"Family members would expect the mother to be cooking three meals a day instead of only one on a regular working day. This may take a toll on her academic productivity."

According to Yee, her role as a mother, wife, daughter, and daughter-in law will not change with her career.

She starts off the day with yoga exercises and morning prayers. For breakfast, she takes turns with her husband to prepare the meal before starting her academic work.

"By noon, I will cook lunch, especially for my son who only has a short break from online learning. I also have to monitor him and finish my work in time to prepare for dinner.

"This situation has thrown us into the deep end and we have to learn to swim to survive. In the new norm, academics have no choice but to be adaptive, resilient and creative."

With the university's support and understanding family members, female academics can still perform according to the expected KPI, she added.

"The same can't be said for unsupportive families where caregiving often falls on women's shoulders, especially in caring for the elderly.

"Family members need to have a meaningful dialogue to better understand and appreciate each other. This can create a more equitable distribution of housework in this difficult time," said Yee.

As a mother of three schoolboys, Universiti Teknologi Malaysia (UTM) Razak Faculty of Technology And Informatics research manager Dr Nur Azaliah Abu Bakar understands the challenges that the school teachers face.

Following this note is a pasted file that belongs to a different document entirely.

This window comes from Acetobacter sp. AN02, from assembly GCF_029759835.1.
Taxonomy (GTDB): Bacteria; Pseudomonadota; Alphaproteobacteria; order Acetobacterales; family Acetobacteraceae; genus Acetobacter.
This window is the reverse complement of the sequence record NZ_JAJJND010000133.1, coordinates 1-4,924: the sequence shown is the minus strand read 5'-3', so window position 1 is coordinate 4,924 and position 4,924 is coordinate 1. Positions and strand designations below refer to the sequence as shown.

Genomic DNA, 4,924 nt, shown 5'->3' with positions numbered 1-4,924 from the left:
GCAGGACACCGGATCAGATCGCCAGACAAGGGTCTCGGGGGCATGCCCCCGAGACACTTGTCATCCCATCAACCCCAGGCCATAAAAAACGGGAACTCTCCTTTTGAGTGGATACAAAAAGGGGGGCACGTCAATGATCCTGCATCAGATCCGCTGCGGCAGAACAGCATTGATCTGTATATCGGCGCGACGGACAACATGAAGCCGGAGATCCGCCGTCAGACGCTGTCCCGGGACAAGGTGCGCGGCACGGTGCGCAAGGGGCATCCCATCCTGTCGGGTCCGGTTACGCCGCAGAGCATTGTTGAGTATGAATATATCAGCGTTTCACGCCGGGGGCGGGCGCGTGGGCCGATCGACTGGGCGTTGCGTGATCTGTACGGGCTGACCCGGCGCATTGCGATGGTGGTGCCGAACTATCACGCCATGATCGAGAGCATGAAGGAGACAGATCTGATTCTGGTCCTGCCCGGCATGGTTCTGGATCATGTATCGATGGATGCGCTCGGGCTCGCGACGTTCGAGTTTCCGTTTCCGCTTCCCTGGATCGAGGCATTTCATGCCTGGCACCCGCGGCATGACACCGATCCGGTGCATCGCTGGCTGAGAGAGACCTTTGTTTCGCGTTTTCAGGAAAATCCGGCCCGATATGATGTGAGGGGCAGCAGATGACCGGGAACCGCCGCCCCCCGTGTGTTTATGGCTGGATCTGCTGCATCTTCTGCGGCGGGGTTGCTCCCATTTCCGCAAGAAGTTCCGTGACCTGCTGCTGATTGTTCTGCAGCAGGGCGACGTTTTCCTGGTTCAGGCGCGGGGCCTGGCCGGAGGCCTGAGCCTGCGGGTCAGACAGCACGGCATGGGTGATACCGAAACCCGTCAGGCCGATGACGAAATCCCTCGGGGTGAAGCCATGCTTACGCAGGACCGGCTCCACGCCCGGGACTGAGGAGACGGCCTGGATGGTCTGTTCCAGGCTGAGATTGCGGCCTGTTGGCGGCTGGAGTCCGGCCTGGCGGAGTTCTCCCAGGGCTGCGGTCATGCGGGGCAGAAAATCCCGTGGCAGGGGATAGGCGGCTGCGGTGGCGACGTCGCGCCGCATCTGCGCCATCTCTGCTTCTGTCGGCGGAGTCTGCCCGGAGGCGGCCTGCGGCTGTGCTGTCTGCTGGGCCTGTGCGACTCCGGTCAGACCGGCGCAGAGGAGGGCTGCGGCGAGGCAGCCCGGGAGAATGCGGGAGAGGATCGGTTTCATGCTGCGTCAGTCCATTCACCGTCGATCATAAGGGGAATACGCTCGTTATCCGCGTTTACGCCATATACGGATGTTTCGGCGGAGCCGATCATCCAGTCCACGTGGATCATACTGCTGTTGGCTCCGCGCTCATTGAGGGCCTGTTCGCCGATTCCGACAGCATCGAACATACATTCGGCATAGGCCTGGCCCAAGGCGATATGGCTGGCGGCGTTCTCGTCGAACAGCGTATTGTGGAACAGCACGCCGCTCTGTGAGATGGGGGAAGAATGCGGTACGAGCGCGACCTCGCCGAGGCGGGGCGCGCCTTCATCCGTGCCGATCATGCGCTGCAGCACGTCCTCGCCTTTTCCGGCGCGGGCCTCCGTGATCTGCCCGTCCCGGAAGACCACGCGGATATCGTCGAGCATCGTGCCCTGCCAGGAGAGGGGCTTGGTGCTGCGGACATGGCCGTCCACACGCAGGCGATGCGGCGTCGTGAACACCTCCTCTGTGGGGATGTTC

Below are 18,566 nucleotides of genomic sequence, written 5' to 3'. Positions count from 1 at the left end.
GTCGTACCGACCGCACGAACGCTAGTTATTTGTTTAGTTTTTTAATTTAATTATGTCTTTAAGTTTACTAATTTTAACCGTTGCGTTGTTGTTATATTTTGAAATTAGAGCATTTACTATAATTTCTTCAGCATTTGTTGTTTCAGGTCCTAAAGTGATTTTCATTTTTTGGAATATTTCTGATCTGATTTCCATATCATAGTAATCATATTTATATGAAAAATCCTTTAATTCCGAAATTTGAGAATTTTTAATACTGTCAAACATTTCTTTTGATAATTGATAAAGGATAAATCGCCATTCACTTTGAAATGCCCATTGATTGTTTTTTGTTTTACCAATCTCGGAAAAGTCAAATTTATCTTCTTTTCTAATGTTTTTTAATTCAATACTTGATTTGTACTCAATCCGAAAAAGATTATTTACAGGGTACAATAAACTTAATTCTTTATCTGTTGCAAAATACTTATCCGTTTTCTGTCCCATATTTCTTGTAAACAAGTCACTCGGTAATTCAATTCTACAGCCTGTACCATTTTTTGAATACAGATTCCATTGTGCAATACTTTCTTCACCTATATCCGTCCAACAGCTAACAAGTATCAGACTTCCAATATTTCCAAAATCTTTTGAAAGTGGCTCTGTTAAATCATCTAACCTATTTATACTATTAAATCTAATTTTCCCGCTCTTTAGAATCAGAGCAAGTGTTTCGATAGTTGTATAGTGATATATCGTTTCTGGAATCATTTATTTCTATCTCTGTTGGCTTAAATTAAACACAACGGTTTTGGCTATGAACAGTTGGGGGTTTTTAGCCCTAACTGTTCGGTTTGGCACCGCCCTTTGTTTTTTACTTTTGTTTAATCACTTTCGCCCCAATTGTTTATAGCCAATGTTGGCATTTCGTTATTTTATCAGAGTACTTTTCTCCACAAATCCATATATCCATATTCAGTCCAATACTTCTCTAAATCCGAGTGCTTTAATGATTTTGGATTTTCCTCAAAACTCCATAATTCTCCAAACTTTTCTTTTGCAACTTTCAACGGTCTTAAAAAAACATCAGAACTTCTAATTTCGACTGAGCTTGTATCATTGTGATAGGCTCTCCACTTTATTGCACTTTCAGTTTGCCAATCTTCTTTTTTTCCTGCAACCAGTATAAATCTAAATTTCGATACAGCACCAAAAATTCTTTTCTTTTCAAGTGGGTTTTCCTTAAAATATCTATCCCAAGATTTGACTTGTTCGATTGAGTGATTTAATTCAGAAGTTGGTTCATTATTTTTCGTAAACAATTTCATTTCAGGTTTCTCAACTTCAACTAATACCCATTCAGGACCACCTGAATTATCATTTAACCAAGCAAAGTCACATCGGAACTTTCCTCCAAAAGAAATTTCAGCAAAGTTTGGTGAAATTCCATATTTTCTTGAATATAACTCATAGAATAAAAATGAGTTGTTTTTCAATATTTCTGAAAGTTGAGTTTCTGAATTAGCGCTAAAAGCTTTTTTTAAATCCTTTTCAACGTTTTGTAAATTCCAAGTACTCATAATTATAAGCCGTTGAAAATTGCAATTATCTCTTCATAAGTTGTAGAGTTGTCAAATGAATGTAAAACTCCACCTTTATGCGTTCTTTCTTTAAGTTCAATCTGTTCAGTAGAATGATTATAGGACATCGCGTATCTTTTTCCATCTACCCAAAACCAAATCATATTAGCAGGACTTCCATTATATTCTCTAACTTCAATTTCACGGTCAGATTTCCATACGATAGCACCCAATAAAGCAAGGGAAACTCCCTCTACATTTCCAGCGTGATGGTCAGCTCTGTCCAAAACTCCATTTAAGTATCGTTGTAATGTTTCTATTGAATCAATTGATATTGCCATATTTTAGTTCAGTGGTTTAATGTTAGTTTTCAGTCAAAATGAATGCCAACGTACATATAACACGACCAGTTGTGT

During the day, she has online classes, meetings, consultations and webinars to partake in.

"I also have to make sure that my children attend their online classes and submit their homework. Most women academics, especially those with small kids have to wait until night time to focus on producing quality publications."

After her children are asleep, she will burn the midnight oil on tasks that require more concentration.

"I will focus on writing and reviewing papers as well as checking my students' thesis. It's tough that I can only work undisrupted between 10pm until 2 or 3am, when everything else is settled."

A lecturer's role typically involves seven tasks, she said.

"The tasks are lecturing, supervision, research project, publication, consultation, industrial networking and faculty administrative tasks. With or without the MCO, we need to fulfil them to meet our KPI."

Hence, Nur Azaliah is very grateful to have an understanding husband and children.

"Chores such as cooking, cleaning, and laundry are split among the family members. My husband and I will monitor the kids. I'm aware that some women do not have this kind of support."

UTM provides excellent support to all academics, regardless of gender, she said.

"UTM has always followed a KPI-based system rather than a time-based performance. During the pandemic, the university provides us with good digital infrastructure and flexibility. It's also important for faculty members to respect and motivate each other in this period."